1955–1959 The Bob Cummings Show Charmaine "Schultzy" Schultz 153 episodes
1960 Wagon Train[25] Mrs. Foster Episode: "The Countess Baranof Story"
1962 The New Breed Elizabeth MacBaine Episode: "Wherefore Art Thou, Romeo?"
1962 Here's Hollywood Herself Celebrity interview program
1963 McKeever and the Colonel Sgt. Gruber Episode: "Too Many Sergeants"
1963 The Keefe Brasselle Show[26] Herself 3 appearances on summer replacement series for The Garry Moore Show
1964 Bob Hope Presents the Chrysler Theatre Matha Episode: "Wake Up, Darling"
1965–1966 The John Forsythe Show Miss Wilson 29 episodes
1966 The Pruitts of Southampton Mrs. Derwin Episode: "Phyllis Takes a Letter"
1968 Insight Pat Episode: "The Late Great God"
1970/1973 Love, American Style[25] 2 episodes
1971 Big Fish, Little Fish Hilda Rose Movie
1973 The World of Sid & Marty Krofft at the Hollywood Bowl Audience member Uncredited
1969–1974 The Brady Bunch Alice Nelson / Cousin Emma 117 episodes
1974 Only with Married Men Mola Movie; uncredited
1976–1977 The Brady Bunch Hour Alice Nelson 9 episodes
1980 The Love Boat[25] Agnes Episode: "Invisible Maniac/September Song/Peekaboo"
1981 The Brady Girls Get Married Alice Nelson Movie
1981 The Brady Brides 6 episodes
1988 A Very Brady Christmas Movie
1989 Day by Day[25] Episode: "A Very Brady Episode"
1990 The Bradys 4 episodes
1991 Hi Honey, I'm Home![25] Episode: "SRP"
1993 Bradymania: A Very Brady Special Herself TV special
1997 Something So Right[27] Maxine Episode: "Something About Inter-Ex-Spousal Relations"
2004 The Brady Bunch 35th Anniversary Reunion Special Herself TV special


Year Title Role Venue Notes
1960 Once Upon a Mattress Princess Winnifred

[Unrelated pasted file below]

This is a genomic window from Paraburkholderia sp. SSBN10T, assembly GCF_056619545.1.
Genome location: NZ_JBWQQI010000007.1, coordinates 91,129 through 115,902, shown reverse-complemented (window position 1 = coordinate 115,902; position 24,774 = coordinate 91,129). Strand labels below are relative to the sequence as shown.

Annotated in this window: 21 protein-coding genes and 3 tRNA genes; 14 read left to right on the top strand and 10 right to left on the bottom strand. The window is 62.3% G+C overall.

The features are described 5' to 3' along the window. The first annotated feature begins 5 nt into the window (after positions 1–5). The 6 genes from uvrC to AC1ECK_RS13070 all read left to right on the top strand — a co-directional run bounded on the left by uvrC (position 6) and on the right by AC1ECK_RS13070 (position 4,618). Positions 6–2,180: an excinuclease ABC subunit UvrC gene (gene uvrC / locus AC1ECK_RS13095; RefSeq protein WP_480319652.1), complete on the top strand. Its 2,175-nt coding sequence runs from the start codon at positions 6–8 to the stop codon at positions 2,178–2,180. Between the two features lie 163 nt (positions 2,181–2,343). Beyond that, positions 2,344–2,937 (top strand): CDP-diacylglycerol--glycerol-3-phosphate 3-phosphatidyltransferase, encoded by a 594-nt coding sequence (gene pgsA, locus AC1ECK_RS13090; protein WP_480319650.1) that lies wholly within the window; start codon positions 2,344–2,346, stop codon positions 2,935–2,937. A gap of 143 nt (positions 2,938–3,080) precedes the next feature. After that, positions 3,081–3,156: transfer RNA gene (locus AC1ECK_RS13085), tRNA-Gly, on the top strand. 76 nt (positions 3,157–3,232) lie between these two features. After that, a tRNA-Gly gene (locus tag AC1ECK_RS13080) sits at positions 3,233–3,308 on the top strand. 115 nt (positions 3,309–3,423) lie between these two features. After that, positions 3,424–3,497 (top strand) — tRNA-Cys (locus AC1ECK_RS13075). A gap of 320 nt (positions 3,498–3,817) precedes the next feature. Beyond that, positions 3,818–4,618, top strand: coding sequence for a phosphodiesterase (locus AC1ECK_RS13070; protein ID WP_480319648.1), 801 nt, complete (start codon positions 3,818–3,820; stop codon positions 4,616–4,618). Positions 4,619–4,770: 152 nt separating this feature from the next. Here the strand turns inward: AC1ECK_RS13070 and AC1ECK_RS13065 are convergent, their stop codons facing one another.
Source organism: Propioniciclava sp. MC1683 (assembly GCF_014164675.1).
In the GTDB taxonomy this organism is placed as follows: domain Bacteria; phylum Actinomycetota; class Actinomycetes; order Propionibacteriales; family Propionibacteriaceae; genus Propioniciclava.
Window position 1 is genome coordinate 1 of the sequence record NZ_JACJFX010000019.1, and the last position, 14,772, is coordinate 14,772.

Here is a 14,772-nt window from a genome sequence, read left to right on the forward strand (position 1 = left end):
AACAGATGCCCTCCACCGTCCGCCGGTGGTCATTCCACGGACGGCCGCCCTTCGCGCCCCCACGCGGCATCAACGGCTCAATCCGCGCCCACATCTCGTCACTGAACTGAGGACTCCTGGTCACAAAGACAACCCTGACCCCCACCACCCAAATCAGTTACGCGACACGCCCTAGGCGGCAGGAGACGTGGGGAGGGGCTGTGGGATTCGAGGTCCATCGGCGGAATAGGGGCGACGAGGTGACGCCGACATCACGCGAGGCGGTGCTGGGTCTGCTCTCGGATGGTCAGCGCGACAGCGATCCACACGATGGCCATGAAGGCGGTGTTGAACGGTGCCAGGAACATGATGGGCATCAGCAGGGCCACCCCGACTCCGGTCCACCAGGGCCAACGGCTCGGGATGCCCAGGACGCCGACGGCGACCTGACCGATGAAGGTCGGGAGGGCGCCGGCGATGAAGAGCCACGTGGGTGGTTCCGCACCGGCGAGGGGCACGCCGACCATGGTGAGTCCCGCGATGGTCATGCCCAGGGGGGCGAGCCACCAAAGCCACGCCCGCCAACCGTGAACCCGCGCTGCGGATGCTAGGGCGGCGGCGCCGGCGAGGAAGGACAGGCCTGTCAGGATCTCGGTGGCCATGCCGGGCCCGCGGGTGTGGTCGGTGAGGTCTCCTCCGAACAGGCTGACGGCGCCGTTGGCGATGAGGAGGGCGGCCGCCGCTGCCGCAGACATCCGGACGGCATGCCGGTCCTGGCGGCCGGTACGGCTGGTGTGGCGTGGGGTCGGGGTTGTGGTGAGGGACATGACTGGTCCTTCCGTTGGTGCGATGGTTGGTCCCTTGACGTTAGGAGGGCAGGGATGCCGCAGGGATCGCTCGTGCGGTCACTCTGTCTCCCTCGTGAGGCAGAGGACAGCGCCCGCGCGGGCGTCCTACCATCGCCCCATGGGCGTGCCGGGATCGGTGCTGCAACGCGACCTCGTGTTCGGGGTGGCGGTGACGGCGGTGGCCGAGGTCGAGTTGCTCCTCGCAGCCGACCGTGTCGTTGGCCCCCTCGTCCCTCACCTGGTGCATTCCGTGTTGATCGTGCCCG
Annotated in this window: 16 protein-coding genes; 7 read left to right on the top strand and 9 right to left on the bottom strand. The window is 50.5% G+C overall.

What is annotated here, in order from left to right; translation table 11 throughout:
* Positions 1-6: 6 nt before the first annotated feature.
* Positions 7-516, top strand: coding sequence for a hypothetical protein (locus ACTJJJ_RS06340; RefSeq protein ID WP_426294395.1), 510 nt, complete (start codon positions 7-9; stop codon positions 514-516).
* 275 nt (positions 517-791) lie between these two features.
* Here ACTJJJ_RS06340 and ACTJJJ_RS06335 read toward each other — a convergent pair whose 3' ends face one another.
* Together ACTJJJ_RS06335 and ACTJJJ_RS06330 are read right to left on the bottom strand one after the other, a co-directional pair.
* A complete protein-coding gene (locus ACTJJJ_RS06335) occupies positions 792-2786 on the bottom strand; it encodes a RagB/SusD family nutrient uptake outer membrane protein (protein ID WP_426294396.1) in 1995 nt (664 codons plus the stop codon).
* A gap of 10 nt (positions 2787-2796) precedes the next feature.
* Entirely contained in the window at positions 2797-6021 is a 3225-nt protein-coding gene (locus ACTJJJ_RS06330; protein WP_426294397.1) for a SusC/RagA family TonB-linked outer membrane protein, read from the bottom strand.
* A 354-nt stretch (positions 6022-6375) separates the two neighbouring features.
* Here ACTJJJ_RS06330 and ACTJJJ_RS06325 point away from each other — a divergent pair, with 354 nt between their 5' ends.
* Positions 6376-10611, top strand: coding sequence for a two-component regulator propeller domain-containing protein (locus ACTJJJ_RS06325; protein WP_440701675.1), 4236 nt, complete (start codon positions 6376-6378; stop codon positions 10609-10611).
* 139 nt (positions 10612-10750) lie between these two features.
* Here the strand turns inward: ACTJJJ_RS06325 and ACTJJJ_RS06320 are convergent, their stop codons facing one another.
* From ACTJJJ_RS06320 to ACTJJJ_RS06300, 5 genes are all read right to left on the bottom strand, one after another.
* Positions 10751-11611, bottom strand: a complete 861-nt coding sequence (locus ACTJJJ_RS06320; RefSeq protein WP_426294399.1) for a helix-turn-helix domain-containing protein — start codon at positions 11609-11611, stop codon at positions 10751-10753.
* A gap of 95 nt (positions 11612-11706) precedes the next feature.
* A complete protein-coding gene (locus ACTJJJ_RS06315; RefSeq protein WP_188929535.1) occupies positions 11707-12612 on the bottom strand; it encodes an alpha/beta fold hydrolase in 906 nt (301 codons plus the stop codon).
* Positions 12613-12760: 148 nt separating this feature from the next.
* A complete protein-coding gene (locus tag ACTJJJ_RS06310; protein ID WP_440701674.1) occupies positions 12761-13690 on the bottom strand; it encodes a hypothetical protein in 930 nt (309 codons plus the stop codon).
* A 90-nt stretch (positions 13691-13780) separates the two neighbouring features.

1972–1973 No, No, Nanette
1992–1996 Crazy for You Mother
1996 Arsenic and Old Lace Abby Brewster

Awards and nominations

Davis received four Primetime Emmy Award nominations, resulting in two awards, for her portrayal of Charmaine "Schultzy" Schultz on The Bob Cummings Show.

Television Season Award Category Television Program Result Notes
1955–1956 Emmy Award Best Actress in a Supporting Role The Bob Cummings Show
(Episode: "Schultzy's Dream World")
Nominated Lost to Nanette Fabray (Caesar's Hour)
1956–1957 Emmy Award Best Supporting Performance by an Actress The Bob Cummings Show Nominated Lost to Pat Carroll (Caesar's Hour)
1957–1958 Emmy Award Best Continuing Supporting Performance by an Actress  in a Dramatic or Comedy Series The Bob Cummings Show Won
1958–1959 Emmy Award Best Supporting Actress (Continuing Character) in a Comedy Series The Bob Cummings Show Won

On February 9, 1960, Davis also received a star on the Hollywood Walk of Fame at 7048 Hollywood Boulevard. She also received TV Land Awards in 2004, 2006, and 2007 for her portrayal of Alice Nelson, the housekeeper on The Brady Bunch.


  1. ^ a b "Ann B. Davis Biography (1926–)". Film Reference. Advameg, Inc. Retrieved February 1, 2014.
  2. ^ a b c d e f Moran, Elizabeth (1992). Bradymania! Everything You Always Wanted to Know – and a Few Things You Probably Didn't. Adams Publishing. pp. 114–115. ISBN 1-55850-418-4.
  3. ^ a b "Ann B. Davis Biography". TV Guide. CBS Interactive Inc. Retrieved February 15, 2014.